Screenwriting is a journey which can be difficult, challenging, long and, at times, lonely. Yet, if you’re a writer, you’ve already come to terms with that. For many creatives (visual, musical or otherwise) working alone is a method born from habit, and in other instances it is a practice which allows individuals to exercise and develop a given skill, and explore it without judgment. Nevertheless, once that muscle has been worked out, sharing it with others becomes more natural, less fearful and potentially helpful.
Of course, not everyone enjoys working publicly or in partnership with others. For some, solitude allows them space to fully express an idea without distraction. Indeed many examples of amazing work have come as a result of working solo. However, the same could be said for working in partnership with someone else or a group of individuals. Take the latest Star Wars film, for example. Though the original franchise was written alone by the series creator George Lucas, the most recent film–the largest in the franchise’s history and one of the biggest movies of all time–was a collaboration between the director J.J. Abrams, long-time partner Lawrence Kasdan and Toy Story 3’s Michael Arndt. In fact, of the seven films, only 3 have been written by Lucas alone.
Like all partnerships, writing along with someone provides an opportunity for different perspectives, fresh ideas, and immediate feedback. No two people are the same, and while this may take some getting used to if working with others is a new venture, the process could be a learning experience, if nothing else. Still, it’s important to go about collaboration wisely and correctly to ensure that the attempt is not in vain.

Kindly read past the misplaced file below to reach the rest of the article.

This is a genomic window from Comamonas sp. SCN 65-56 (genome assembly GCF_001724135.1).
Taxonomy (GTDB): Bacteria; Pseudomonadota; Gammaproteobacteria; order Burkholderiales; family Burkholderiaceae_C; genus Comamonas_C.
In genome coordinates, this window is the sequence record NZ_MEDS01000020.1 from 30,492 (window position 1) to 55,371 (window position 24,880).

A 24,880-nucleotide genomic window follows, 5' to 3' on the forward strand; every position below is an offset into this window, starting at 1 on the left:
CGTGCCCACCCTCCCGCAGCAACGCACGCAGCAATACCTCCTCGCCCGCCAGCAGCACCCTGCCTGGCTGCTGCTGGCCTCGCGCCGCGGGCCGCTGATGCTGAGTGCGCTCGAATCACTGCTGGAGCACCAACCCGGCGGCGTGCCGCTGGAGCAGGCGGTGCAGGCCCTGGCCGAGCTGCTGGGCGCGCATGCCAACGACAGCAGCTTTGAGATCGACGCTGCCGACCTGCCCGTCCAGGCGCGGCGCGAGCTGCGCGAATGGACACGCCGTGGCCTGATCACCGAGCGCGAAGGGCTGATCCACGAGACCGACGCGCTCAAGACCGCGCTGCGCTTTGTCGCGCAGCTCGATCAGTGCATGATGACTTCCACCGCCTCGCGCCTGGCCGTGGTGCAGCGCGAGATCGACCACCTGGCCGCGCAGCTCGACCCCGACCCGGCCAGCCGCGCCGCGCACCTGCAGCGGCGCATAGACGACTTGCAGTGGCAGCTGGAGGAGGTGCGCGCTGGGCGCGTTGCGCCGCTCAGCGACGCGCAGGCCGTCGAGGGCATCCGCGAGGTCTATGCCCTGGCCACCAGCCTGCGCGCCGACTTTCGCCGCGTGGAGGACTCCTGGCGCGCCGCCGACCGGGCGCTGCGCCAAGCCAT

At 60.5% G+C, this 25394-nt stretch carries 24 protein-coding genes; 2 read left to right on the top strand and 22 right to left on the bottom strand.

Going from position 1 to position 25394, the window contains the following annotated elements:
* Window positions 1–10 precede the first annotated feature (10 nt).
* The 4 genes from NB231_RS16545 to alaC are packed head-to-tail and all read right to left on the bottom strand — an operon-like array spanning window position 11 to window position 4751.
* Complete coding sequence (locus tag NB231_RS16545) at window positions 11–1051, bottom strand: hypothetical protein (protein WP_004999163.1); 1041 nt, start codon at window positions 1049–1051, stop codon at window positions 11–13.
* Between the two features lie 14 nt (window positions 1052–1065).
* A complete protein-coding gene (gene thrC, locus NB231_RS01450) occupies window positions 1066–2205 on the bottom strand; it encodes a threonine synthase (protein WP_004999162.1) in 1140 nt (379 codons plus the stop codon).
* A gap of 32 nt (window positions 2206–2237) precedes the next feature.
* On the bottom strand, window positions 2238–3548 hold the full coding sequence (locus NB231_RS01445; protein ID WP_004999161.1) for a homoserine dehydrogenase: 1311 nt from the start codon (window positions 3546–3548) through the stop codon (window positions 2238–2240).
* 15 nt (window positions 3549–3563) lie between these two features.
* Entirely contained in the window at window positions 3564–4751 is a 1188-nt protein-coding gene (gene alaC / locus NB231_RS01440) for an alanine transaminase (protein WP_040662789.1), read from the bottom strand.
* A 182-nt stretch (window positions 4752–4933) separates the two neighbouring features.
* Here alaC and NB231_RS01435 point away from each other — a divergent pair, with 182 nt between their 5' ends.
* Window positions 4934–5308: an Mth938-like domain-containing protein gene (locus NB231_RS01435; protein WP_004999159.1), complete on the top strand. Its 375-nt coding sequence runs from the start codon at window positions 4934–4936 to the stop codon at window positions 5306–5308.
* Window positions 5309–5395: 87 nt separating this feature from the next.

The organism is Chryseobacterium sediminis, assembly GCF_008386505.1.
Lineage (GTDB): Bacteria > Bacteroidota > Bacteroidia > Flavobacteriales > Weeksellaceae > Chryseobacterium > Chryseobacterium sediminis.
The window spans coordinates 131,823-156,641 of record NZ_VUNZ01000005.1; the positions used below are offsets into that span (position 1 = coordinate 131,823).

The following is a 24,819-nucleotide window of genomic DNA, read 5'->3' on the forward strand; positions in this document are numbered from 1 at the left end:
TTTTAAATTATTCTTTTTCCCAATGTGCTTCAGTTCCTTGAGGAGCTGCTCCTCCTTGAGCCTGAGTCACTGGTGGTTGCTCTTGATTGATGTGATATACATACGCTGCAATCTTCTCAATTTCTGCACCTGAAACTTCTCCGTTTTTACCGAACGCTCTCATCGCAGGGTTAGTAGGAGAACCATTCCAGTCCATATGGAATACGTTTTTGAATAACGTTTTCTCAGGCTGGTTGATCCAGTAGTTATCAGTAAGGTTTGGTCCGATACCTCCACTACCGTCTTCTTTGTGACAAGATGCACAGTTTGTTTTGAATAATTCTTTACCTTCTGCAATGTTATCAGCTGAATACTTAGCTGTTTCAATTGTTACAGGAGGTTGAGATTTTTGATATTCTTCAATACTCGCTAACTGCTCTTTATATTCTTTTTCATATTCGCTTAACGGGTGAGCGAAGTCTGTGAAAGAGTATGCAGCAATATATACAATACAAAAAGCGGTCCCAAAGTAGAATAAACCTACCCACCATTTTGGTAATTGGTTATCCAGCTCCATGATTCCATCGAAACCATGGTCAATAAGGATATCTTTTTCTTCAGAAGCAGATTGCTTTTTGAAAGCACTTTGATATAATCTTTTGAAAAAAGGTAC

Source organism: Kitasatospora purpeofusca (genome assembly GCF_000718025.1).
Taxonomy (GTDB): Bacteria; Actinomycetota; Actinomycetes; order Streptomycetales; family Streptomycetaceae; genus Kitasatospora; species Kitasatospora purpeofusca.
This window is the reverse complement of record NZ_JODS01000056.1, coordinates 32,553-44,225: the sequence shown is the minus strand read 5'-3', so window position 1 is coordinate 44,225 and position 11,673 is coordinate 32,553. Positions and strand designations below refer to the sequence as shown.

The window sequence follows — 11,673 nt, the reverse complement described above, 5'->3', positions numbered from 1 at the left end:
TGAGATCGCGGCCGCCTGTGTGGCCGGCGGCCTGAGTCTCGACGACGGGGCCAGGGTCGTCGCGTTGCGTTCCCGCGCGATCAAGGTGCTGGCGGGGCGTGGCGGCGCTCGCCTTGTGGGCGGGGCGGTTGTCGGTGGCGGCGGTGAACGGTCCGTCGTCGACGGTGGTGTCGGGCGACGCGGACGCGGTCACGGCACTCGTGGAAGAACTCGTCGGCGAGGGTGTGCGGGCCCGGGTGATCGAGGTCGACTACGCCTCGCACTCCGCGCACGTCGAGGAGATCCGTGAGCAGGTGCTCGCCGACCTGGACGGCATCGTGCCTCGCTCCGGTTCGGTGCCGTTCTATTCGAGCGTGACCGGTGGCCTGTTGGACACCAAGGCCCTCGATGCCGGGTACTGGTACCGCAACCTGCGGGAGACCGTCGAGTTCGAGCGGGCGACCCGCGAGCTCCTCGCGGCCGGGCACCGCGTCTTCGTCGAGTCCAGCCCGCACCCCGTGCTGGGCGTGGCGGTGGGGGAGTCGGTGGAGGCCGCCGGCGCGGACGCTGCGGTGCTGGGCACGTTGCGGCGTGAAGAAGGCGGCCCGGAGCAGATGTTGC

First things first, one has to select a partner whom they trust and with whom they can be completely comfortable. The creative journey calls for an environment that allows the creator to be free. If you find yourself holding back thoughts or opinions for fear hurting your partner’s feelings or appearing a certain way, that is not the right partner for you. Find someone with whom you can be natural, which will create a situation in which each of you complement one another instead of being a hinderance.
Secondly, communicate early and often. Again, remember that no two people are the same. You may think the both of you understand the plot or certain conflicts the same way, but it’s important to check-in with the other person (a few times) to be absolutely sure. One of the worst things that can happen, especially if each you decide to work remotely, is to end up with to different movies or a conflicting one. Communication, though slightly more time consuming, should not be discounted; it makes all the difference.
Likewise, when it comes to discussing terms, everything should be expressed clearly and decided upon before the undertaking begins. Even if the partner with whom you’re working is a friend or family, every person should see the endeavor as professional; otherwise, why bother? If you’ve never created an agreement, don’t worry. The Writers Guild of America has a handy, non-intimidating one available to the public on their website.
Note that partnerships are not required nor standard for writing a screenplay. They are merely a tool for heightening creativity and the likelihood of a good story. The most important take away is to choose a partner and/or project that’s most beneficial for all involved, and to approach the process professionally but comfortably. And may the force with be with you!